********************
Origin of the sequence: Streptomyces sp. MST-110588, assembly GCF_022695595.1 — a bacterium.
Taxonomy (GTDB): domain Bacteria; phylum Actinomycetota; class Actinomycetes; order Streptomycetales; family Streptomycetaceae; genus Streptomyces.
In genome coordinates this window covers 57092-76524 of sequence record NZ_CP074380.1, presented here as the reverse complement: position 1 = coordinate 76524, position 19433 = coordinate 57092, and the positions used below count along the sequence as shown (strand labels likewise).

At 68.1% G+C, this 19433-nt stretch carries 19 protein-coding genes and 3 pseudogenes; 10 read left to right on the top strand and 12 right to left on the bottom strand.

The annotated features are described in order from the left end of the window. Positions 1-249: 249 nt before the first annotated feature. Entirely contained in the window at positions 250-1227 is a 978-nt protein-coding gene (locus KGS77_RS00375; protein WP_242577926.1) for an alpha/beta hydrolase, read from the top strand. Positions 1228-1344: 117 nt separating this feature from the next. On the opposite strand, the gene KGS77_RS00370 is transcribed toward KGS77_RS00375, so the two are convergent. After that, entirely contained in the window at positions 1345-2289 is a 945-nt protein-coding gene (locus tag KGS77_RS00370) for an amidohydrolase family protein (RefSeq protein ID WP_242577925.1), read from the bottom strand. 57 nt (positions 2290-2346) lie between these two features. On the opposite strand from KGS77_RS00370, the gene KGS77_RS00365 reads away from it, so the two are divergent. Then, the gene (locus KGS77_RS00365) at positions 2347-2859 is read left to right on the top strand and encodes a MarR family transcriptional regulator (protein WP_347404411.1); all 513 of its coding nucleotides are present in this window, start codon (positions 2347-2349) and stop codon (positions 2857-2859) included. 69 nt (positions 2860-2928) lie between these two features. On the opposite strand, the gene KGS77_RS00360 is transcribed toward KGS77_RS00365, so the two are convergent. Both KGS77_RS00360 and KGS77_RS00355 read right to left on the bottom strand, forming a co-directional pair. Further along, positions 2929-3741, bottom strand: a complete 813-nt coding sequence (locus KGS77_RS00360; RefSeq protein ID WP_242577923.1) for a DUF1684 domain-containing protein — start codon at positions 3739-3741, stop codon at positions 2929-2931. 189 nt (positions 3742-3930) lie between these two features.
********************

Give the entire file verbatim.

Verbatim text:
Origin of the sequence: Streptomyces sp. MST-110588, assembly GCF_022695595.1 — a bacterium.
Taxonomy (GTDB): domain Bacteria; phylum Actinomycetota; class Actinomycetes; order Streptomycetales; family Streptomycetaceae; genus Streptomyces.
In genome coordinates this window covers 57092-76524 of sequence record NZ_CP074380.1, presented here as the reverse complement: position 1 = coordinate 76524, position 19433 = coordinate 57092, and the positions used below count along the sequence as shown (strand labels likewise).

At 68.1% G+C, this 19433-nt stretch carries 19 protein-coding genes and 3 pseudogenes; 10 read left to right on the top strand and 12 right to left on the bottom strand.

The annotated features are described in order from the left end of the window. Positions 1-249: 249 nt before the first annotated feature. Entirely contained in the window at positions 250-1227 is a 978-nt protein-coding gene (locus KGS77_RS00375; protein WP_242577926.1) for an alpha/beta hydrolase, read from the top strand. Positions 1228-1344: 117 nt separating this feature from the next. On the opposite strand, the gene KGS77_RS00370 is transcribed toward KGS77_RS00375, so the two are convergent. After that, entirely contained in the window at positions 1345-2289 is a 945-nt protein-coding gene (locus tag KGS77_RS00370) for an amidohydrolase family protein (RefSeq protein ID WP_242577925.1), read from the bottom strand. 57 nt (positions 2290-2346) lie between these two features. On the opposite strand from KGS77_RS00370, the gene KGS77_RS00365 reads away from it, so the two are divergent. Then, the gene (locus KGS77_RS00365) at positions 2347-2859 is read left to right on the top strand and encodes a MarR family transcriptional regulator (protein WP_347404411.1); all 513 of its coding nucleotides are present in this window, start codon (positions 2347-2349) and stop codon (positions 2857-2859) included. 69 nt (positions 2860-2928) lie between these two features. On the opposite strand, the gene KGS77_RS00360 is transcribed toward KGS77_RS00365, so the two are convergent. Both KGS77_RS00360 and KGS77_RS00355 read right to left on the bottom strand, forming a co-directional pair. Further along, positions 2929-3741, bottom strand: a complete 813-nt coding sequence (locus KGS77_RS00360; RefSeq protein ID WP_242577923.1) for a DUF1684 domain-containing protein — start codon at positions 3739-3741, stop codon at positions 2929-2931. 189 nt (positions 3742-3930) lie between these two features.